Wine, Between Analysis and Enjoyment

tastevin A few days ago, Luca Gardini, sommelier of the Cracco restaurant in Milan, was crowned Best Sommelier in the World. The competition was held in Santo Domingo during the annual meeting of the WorldWide Sommelier Association, and the news arrived many hours after a heart-stopping finale that involved two other excellent professionals, one from the Czech Republic and the other a Dominican, who was playing therefore on his home field. I invite you to watch the video showing part of his performance, linked by Intravino.

I am naturally proud that an Italian professional won this prestigious prize, and I do not agree with the detractors who say that it was a false victory due to the absence of French contestants. The fact that France produces great wines does not mean that their sommeliers must be the best. To Luca, therefore, I send my most heart-felt congratulations.

This said, after having viewed the video I recommended to you, where Luca’s immense technical preparation is clearly demonstrated, a thought occurred to me. While I am absolutely envious of professionals of this caliber for their capacity for sensory analysis, I am not a lover of this kind of purely technical approach to wine.

I was unable to attend the event, but I would be interested to know whether, besides this demonstration of competence in the analysis of each wine, the contestants also evaluated aspects that are almost never taken into consideration and yet are nevertheless fundamental, one of which being the evaluation of the degree to which a wine is typical.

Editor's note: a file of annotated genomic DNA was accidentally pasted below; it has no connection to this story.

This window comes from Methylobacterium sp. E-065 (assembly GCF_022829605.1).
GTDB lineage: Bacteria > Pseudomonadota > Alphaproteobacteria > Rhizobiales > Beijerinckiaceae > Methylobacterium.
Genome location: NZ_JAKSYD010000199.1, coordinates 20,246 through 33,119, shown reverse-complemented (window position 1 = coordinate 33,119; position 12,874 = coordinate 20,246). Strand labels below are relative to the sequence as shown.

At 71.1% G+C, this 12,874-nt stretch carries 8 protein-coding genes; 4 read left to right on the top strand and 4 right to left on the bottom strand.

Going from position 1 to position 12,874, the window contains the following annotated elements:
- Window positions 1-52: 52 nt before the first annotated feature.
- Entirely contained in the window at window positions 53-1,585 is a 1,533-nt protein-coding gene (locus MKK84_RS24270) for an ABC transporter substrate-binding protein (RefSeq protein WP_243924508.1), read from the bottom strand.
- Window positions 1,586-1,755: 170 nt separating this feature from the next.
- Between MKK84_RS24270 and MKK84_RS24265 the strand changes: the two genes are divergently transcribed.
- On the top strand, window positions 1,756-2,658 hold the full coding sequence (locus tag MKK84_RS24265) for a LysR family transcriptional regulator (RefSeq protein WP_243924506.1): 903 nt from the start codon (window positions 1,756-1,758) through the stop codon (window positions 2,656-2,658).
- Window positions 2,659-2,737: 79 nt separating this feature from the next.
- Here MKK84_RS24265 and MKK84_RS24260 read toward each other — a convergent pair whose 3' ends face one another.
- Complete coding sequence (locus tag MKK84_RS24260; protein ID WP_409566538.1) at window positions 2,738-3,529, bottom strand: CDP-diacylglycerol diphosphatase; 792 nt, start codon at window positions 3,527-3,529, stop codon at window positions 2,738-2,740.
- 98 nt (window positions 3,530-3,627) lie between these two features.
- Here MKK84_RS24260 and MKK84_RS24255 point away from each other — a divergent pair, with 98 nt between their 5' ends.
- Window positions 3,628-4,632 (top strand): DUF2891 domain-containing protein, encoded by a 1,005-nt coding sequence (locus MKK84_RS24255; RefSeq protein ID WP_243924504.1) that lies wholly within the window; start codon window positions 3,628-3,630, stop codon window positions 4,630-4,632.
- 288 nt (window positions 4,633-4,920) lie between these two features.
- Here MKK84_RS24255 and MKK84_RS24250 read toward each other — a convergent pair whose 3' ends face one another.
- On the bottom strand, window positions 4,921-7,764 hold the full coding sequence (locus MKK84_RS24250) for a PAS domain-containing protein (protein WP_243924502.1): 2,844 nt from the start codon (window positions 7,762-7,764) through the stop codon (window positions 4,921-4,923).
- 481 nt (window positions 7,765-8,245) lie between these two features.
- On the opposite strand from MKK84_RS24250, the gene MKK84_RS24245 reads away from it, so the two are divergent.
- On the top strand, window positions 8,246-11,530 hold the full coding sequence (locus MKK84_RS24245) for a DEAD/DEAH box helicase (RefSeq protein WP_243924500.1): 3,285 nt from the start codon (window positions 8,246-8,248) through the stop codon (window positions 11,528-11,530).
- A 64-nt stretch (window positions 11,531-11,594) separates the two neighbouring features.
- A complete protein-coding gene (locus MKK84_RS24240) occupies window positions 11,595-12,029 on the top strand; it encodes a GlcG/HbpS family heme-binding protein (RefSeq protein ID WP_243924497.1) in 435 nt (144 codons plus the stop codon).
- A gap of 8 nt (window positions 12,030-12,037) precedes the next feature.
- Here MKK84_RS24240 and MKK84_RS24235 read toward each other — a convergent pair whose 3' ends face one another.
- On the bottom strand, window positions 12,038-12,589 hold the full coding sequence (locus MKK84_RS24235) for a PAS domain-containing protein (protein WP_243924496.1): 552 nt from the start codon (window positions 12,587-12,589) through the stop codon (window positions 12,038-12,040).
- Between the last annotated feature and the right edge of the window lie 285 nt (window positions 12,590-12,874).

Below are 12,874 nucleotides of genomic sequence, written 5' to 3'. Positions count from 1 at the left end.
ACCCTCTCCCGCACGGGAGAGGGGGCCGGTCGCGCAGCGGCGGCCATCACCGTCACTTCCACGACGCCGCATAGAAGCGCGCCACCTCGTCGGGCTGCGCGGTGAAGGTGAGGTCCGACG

Do you remember the 2010 event called Brunellopoli, which involved prestigious wineries from Montalcino, who abundantly cut the Sangiovese with varieties that are not permitted, such as Merlot, Cabernet Sauvignon, and Montepulciano? Well, did the sommeliers who celebrated these wines before, and who continue to do so now, notice that, notwithstanding being well made from an enological perspective, they did not have the slightest hint of typical and original character? And, according to you, should sommeliers be capable of noting this aspect?

On second analysis, while I delight in the technical description of wines as a consultant for the enological section of the magazine A Tavola, I do not appreciate when a wine is described and catalogued according to its taste and aroma markers: Tobacco and tamarind here, underbrush and sour cherry there. A wine, especially when it is a great wine, is like a musical composition, it cannot be broken down, but must be evaluated in its complexity, for the sensations and emotions it transmits, for its harmony and for its balance, for its appeal, its naturalness, its complexity and its “typicalness”.

Can you imagine someone describing a Mozart symphony…by rattling off, one by one, the notes that it is composed of???